EC publishes Restrictions Roadmap
The European Commission has published a Restrictions Roadmap under REACH, describing this as “an important step forward to provide detailed information on all ongoing work on future restrictions under the EU chemical legislation”.
Theroadmap prioritises group restrictions for the most harmful substances to human health and the environment, as set out in the Chemicals Strategy for Sustainability, which is itself part of the European Green Deal. It includes a rolling list of substances, which will become the basis for the multi-year planning under REACH, and will be updated regularly ahead of the planned revision of REACH in 2027.
The proposal is the first to focus on entire classes of chemical substances, something ECHA supports but industry generally dislikes. It is largely based on the draft circulated in 2021, and now also includes substances in food contact materials, single-use nappies and polycyclic aromatic hydrocarbons in granules for children playgrounds.
“EU chemical controls are usually achingly slow but the EU is planning the boldest detox we have ever seen,” said Tatiana Santos, chemicals policy manager at the European Environmental Bureau. “Petrochemical industry lobbyists are shocked at what is now on the table. It promises to improve the safety of almost all manufactured products and rapidly lower the chemical intensity of our schools, homes and workplaces.”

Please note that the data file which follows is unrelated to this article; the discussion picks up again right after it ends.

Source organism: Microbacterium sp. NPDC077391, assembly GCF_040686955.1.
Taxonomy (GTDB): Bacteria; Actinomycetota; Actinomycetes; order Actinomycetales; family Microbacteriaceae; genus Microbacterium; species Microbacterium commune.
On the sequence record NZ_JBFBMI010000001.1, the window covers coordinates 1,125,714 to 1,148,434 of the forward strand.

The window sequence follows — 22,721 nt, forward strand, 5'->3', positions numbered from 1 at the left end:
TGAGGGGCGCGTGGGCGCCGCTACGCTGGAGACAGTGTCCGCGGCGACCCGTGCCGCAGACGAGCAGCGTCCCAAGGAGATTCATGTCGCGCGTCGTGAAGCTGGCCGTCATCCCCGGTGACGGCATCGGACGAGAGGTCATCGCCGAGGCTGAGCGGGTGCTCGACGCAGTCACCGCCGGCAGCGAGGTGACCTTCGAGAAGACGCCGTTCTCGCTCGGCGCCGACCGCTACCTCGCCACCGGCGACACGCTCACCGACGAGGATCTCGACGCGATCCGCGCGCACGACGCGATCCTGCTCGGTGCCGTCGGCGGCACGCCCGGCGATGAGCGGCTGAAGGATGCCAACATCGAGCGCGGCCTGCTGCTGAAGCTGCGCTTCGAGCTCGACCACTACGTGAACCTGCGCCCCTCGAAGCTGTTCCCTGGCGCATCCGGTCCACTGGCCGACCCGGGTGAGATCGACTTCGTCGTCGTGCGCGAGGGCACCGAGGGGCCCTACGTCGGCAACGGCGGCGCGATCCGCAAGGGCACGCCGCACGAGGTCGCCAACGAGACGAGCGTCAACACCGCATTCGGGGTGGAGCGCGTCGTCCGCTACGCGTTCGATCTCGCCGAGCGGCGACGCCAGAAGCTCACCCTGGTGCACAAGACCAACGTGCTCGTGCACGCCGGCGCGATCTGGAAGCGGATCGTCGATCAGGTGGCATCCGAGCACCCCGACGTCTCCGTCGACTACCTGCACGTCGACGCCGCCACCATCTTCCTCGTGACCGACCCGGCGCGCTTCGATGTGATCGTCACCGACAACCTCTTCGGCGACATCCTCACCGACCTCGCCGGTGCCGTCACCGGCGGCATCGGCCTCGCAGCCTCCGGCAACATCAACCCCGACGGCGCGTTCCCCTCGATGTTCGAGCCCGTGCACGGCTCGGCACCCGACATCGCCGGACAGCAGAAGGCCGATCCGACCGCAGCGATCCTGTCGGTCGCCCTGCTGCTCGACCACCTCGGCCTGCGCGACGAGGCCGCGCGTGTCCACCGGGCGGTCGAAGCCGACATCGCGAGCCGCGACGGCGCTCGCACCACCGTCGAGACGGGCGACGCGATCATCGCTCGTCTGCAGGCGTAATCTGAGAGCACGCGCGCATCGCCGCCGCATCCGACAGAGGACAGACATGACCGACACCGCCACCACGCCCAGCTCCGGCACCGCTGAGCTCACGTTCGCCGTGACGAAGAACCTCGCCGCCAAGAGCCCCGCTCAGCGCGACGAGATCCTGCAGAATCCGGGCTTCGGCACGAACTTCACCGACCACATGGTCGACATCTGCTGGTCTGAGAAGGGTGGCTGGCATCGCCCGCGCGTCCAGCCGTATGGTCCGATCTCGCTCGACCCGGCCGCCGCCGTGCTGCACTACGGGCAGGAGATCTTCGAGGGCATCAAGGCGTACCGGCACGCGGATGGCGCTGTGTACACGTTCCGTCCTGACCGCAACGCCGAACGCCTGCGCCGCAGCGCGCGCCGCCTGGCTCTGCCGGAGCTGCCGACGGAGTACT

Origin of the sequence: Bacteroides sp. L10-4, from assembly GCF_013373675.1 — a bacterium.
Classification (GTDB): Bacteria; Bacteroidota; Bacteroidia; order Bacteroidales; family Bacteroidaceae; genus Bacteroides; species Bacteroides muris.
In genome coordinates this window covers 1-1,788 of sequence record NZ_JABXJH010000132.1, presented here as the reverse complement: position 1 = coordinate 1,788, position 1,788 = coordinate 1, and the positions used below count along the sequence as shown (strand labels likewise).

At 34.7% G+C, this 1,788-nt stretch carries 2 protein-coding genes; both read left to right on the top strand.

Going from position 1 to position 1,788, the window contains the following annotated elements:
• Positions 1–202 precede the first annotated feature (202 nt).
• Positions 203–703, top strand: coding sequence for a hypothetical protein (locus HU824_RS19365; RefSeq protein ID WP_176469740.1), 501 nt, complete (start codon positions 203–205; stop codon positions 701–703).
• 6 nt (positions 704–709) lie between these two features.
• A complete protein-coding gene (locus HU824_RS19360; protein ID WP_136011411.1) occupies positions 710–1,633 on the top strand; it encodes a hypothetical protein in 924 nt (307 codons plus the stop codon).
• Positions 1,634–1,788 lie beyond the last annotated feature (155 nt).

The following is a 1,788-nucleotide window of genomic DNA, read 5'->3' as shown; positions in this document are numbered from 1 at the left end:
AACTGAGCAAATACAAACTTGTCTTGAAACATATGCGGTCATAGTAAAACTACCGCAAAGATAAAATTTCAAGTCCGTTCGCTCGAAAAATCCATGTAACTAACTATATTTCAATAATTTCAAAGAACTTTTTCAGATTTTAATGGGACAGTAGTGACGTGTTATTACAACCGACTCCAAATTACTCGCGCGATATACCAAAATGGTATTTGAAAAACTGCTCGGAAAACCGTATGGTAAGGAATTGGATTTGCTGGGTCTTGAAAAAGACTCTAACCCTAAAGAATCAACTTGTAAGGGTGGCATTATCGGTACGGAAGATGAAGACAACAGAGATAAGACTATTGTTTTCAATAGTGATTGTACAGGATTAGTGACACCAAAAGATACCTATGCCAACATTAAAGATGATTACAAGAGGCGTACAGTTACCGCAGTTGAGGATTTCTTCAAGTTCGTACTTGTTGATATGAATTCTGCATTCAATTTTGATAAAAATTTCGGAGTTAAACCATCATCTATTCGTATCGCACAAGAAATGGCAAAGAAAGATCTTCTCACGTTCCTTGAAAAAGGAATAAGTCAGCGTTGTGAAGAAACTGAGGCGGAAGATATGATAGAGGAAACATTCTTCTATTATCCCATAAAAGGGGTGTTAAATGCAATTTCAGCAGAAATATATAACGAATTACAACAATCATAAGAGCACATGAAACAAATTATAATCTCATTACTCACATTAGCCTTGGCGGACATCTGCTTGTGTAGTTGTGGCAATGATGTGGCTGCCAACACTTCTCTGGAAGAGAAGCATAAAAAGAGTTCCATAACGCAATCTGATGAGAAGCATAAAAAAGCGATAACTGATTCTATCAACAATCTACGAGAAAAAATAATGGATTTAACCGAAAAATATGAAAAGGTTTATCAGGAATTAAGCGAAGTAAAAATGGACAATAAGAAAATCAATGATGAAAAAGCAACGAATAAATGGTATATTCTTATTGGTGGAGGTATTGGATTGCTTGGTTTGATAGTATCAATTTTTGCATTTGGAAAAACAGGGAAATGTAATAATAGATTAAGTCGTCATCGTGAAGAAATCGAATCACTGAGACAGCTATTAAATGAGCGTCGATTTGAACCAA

“Such restrictions may have significant impact on industry and value chains and consequently, on products produced and used in Europe,” CEFIC commented. However, it welcomed the roadmap’s promise of increased transparency on potential upcoming restrictions “as it provides us with foresight to prepare chemicals data like safety, toxicology, social-economic and alternatives”.
The association further called on the implementation process “to ensure clarity of scope, consider risks and impacts on value chains, all based on the latest scientific advancements” and a differentiated approach between industrial, professional and consumer uses of substances. Finally, it asked for more resources and expertise to be dedicated to supporting these changes, which will require considerable work by industry and the authorities, including ECHA.